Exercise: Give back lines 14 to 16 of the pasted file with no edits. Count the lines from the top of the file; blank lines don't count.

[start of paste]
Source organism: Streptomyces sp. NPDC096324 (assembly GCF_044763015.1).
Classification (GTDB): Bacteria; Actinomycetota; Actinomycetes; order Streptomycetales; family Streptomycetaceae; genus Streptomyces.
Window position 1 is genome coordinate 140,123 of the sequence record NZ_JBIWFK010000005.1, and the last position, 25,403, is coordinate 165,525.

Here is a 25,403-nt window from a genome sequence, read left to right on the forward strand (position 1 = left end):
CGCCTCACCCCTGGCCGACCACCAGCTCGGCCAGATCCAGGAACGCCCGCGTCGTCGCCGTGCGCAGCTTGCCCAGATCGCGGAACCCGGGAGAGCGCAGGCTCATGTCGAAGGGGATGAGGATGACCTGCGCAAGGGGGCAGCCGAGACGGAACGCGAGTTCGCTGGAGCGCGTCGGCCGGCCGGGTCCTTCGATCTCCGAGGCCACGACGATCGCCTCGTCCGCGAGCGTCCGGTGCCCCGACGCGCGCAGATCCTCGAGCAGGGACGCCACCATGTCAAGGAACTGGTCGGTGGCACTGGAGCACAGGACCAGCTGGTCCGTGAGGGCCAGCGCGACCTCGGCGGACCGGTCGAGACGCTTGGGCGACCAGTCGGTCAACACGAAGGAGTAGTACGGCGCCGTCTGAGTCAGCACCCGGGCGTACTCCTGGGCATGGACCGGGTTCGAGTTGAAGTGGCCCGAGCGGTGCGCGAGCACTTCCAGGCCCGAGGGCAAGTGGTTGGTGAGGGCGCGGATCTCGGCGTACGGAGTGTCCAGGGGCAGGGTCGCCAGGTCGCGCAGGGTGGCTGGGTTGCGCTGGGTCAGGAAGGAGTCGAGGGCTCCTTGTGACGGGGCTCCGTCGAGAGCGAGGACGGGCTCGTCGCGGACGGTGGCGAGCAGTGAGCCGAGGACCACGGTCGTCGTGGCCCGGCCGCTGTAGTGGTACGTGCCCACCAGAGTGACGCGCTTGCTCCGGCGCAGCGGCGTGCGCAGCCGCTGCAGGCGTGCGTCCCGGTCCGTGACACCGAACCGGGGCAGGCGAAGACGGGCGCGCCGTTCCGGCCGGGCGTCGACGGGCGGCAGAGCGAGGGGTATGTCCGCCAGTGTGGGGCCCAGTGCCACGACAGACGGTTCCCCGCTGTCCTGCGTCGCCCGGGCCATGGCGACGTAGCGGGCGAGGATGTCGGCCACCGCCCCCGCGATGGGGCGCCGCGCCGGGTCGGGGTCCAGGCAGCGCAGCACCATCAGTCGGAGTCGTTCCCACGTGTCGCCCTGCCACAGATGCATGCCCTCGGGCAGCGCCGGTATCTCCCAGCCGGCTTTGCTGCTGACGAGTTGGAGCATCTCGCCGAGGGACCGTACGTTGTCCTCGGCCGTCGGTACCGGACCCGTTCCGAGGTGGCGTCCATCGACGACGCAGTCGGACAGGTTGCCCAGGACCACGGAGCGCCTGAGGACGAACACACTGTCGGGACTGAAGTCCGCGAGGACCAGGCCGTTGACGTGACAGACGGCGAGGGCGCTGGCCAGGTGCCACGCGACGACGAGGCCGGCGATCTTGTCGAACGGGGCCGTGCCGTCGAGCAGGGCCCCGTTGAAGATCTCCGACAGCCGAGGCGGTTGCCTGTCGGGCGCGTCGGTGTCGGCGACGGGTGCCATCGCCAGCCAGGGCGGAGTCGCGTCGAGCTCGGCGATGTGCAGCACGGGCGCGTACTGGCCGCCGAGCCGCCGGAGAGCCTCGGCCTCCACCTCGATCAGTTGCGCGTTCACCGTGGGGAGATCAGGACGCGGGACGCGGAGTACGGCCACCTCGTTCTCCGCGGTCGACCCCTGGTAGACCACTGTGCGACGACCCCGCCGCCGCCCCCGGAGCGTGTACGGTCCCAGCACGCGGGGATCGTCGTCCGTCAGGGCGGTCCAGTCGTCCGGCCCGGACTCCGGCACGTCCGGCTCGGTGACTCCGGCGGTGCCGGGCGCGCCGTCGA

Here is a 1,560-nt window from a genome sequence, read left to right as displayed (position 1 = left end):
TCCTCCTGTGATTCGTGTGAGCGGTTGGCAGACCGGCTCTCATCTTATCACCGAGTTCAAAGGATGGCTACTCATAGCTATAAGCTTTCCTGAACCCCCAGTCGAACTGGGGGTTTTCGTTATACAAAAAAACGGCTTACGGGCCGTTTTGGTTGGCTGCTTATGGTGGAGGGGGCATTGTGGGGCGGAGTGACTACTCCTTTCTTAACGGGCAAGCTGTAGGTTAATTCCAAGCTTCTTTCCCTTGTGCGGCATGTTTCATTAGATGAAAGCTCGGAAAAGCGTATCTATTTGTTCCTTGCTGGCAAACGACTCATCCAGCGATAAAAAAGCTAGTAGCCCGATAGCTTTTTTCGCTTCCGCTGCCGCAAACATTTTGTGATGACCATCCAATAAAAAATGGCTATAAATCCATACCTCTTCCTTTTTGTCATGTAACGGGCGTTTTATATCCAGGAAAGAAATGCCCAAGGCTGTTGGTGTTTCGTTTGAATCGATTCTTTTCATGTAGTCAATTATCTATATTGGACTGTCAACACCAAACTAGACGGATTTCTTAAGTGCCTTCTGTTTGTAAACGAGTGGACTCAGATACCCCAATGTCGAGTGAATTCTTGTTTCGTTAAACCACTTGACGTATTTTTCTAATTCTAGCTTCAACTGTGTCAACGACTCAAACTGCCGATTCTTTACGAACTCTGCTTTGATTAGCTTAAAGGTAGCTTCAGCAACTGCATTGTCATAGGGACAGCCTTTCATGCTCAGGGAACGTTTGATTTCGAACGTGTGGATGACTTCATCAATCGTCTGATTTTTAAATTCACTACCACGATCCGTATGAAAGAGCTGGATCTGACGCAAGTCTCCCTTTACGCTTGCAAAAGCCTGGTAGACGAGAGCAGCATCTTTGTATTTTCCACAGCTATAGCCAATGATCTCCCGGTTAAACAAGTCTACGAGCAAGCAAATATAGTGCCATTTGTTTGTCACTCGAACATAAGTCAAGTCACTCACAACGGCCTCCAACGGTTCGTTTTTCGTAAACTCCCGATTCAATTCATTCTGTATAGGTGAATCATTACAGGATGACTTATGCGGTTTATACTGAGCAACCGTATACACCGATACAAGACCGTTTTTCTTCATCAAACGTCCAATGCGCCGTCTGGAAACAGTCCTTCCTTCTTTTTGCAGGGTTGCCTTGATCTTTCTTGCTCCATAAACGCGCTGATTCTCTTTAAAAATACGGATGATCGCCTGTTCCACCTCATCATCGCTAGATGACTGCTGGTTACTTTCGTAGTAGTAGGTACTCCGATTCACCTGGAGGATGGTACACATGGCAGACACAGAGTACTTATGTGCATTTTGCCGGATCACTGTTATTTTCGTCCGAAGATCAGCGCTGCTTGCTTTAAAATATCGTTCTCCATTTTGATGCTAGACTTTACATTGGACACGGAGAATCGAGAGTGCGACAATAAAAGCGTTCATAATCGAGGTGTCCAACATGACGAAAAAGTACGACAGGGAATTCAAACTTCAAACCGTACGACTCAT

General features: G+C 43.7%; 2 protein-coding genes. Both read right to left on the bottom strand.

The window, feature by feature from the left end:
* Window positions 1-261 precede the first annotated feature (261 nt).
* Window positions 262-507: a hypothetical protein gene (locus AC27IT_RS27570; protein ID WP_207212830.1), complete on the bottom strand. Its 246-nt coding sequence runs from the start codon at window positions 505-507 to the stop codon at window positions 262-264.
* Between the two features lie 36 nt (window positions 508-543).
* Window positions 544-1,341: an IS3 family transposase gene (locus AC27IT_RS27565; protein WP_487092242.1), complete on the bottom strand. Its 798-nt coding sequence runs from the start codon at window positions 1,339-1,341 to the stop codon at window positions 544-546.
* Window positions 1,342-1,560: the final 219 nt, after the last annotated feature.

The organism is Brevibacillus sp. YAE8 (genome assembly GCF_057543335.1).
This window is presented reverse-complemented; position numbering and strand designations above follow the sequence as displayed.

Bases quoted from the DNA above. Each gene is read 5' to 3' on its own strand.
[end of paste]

* Window positions 1,342-1,560: the final 219 nt, after the last annotated feature.

The organism is Brevibacillus sp. YAE8 (genome assembly GCF_057543335.1).
This window is presented reverse-complemented; position numbering and strand designations above follow the sequence as displayed.